These spatial explorations were influenced by the European avant-gardes of the early twentieth century, especially by surrealism in the case of Mexican art. The artists’ strategies for modifying spatial representation include the creation of irrational or fantastic scenes as well as throwing some of the elements of the composition out of proportion and working with different depths of field.
We see this tendency in the works from 1940s Mexico, for example, in artists like Manuel González Serrano and Gabriel Fernández Ledesma.
P.P.P. Levitation, from the series "The World Doesn’t want me any more and doesn't know it”, 2006
P.P.P. Sesso, from the series "The World Doesn't Want Me Any More and Doesn't Know It”, 2007
This section deals with the narrative quality of painting and the construction of stories through it. It brings together works that obey the essential and original character of the representation of reality, showing how this function has been transformed over the course of the twentieth and part of the twenty-first century.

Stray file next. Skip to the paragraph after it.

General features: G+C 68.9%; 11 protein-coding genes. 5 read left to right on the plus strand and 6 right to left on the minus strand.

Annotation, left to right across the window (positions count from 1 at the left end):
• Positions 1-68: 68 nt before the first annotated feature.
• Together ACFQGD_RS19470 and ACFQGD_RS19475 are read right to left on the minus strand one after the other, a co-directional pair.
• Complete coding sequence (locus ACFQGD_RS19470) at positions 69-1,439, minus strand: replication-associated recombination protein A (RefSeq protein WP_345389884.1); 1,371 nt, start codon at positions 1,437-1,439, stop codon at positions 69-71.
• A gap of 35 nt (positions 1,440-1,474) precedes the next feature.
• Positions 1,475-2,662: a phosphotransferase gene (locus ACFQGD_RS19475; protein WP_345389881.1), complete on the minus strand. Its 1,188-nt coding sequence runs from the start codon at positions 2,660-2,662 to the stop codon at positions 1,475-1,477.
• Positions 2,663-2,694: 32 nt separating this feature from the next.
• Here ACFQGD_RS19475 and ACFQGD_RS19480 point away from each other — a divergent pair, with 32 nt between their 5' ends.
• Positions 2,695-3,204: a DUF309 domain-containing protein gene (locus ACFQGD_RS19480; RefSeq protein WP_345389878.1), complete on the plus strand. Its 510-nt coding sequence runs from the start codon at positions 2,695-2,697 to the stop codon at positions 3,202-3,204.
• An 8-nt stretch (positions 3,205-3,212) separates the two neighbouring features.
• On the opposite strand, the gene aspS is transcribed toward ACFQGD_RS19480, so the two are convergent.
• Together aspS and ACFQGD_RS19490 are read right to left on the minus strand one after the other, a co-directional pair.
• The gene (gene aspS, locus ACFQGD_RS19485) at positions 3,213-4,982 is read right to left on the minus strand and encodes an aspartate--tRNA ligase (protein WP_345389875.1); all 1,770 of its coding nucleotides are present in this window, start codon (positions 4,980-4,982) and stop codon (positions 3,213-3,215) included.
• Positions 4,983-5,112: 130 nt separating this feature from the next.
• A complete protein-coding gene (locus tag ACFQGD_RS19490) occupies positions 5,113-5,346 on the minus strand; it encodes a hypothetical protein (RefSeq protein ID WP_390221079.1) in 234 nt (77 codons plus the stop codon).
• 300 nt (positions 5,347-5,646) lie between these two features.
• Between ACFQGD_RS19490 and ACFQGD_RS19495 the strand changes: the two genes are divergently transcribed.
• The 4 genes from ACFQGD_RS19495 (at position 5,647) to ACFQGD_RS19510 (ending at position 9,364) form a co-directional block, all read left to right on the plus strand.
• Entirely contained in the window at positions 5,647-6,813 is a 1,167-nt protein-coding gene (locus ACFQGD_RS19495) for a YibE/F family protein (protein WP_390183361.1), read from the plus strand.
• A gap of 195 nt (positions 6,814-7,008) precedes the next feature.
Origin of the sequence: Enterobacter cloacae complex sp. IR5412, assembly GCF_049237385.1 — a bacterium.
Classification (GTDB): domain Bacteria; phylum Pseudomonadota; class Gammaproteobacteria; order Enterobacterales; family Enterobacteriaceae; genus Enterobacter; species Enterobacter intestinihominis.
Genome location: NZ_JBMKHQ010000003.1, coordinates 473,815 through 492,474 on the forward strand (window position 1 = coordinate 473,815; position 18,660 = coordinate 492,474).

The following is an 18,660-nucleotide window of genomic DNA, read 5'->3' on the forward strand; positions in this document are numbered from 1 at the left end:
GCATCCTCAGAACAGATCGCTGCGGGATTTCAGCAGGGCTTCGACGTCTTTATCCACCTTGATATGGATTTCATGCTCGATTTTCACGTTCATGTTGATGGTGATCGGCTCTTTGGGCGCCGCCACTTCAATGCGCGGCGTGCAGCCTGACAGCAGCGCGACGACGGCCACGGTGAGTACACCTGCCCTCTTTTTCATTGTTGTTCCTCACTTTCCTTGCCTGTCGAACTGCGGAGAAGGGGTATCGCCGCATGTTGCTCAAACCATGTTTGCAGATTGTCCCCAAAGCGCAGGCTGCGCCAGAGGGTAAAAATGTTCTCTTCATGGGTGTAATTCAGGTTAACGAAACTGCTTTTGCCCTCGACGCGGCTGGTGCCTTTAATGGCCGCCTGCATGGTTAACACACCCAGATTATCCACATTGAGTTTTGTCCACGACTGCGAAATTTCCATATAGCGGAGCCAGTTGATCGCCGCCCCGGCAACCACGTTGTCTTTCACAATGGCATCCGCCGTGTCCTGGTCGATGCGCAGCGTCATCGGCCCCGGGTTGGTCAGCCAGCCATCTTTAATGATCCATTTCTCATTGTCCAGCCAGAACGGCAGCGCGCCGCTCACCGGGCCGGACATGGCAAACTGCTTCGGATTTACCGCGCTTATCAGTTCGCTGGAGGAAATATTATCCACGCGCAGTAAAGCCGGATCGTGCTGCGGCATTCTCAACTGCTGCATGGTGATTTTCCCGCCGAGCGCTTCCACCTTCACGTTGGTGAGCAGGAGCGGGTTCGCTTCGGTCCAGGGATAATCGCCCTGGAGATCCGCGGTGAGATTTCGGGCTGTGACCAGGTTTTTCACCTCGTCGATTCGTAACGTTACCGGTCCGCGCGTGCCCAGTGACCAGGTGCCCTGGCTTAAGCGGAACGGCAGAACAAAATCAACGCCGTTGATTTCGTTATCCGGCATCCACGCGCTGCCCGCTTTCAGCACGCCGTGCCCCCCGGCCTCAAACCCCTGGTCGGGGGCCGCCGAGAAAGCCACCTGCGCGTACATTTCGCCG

Presented here are works by several Mexican artists from the first half of the twentieth century who were interested in the rural context, but also in the tragic scenes that played out during the Mexican Revolution. Thus, together with poetic scenes, like the one by Cordelia Urueta, we find other, mannerist ones, as well as scenes that portray the outside world, like the piece by Alfredo Zalce, while the works of José Clemente Orozco and Manuel Rodríguez Lozano show us two more dramatic aspects of Mexican history.
The exploration of private and public space stands out first in the work of the Argentine Guillermo Kuitca, who painted theatrical stages and abstractions of architectural plans and maps on various occasions, and secondly in Francis Lisa Ruyter’s integration of pop language into his images, as well as John Baldessari’s collaboration between photographed scenes and plastic interventions.